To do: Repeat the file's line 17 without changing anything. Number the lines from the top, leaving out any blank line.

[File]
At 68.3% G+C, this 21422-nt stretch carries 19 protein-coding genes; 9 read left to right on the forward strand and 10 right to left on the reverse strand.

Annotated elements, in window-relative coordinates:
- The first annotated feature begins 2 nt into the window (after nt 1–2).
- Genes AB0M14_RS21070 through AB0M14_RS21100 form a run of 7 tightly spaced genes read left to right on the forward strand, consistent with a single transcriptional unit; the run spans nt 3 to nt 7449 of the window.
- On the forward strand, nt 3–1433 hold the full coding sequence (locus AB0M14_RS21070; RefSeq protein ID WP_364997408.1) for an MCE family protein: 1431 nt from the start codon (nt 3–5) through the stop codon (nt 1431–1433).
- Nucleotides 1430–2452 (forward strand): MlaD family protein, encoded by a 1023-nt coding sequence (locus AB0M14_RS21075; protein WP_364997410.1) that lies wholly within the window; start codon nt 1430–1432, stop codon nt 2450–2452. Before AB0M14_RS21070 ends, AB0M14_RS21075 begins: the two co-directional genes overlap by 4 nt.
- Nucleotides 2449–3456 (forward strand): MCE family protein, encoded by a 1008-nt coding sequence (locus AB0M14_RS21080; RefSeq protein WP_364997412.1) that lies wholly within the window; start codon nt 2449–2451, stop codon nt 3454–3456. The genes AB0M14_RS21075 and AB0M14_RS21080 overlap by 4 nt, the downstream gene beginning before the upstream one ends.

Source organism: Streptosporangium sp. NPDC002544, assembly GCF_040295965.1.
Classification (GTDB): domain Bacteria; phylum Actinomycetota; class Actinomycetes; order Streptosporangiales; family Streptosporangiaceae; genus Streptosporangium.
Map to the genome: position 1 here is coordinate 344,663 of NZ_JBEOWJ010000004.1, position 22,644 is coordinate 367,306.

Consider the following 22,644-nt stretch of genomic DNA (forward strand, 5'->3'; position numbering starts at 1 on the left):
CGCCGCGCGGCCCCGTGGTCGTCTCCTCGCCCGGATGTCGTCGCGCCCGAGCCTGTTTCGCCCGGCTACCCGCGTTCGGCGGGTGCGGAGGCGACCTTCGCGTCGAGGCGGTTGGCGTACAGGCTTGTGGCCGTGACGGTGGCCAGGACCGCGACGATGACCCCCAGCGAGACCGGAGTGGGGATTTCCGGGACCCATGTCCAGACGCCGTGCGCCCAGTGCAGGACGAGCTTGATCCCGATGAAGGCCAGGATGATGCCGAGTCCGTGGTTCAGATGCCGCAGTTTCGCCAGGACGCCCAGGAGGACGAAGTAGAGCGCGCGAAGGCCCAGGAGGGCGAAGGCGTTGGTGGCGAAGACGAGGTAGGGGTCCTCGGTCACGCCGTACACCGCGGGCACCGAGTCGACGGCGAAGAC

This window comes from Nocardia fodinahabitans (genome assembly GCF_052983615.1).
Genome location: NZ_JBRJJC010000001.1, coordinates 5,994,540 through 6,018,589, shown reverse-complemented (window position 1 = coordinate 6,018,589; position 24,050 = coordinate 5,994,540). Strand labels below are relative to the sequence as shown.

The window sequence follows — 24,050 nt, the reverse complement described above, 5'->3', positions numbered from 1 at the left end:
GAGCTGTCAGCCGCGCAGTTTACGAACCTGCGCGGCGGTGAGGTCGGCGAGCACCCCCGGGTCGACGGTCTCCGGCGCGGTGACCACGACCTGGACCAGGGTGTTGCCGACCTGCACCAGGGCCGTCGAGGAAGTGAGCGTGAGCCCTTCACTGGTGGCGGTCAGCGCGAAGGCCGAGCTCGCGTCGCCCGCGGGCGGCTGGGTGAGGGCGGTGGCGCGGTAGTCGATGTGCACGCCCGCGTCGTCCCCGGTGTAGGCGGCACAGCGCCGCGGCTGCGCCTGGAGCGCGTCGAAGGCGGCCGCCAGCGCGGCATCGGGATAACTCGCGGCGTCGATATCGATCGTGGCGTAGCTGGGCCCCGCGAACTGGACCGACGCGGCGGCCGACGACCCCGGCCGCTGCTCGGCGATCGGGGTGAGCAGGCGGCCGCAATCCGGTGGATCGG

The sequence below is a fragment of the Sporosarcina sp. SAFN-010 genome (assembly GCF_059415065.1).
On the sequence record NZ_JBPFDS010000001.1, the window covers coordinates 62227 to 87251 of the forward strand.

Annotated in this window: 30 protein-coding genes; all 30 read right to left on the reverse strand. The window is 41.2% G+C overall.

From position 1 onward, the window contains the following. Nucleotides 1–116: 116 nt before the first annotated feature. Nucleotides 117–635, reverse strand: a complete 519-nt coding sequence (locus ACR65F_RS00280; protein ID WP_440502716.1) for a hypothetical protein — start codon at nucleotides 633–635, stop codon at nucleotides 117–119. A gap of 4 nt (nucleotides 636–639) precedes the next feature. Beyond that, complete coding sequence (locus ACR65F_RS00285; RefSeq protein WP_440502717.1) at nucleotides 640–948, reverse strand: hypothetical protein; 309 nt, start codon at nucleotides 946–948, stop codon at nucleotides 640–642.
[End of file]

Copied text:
The sequence below is a fragment of the Sporosarcina sp. SAFN-010 genome (assembly GCF_059415065.1).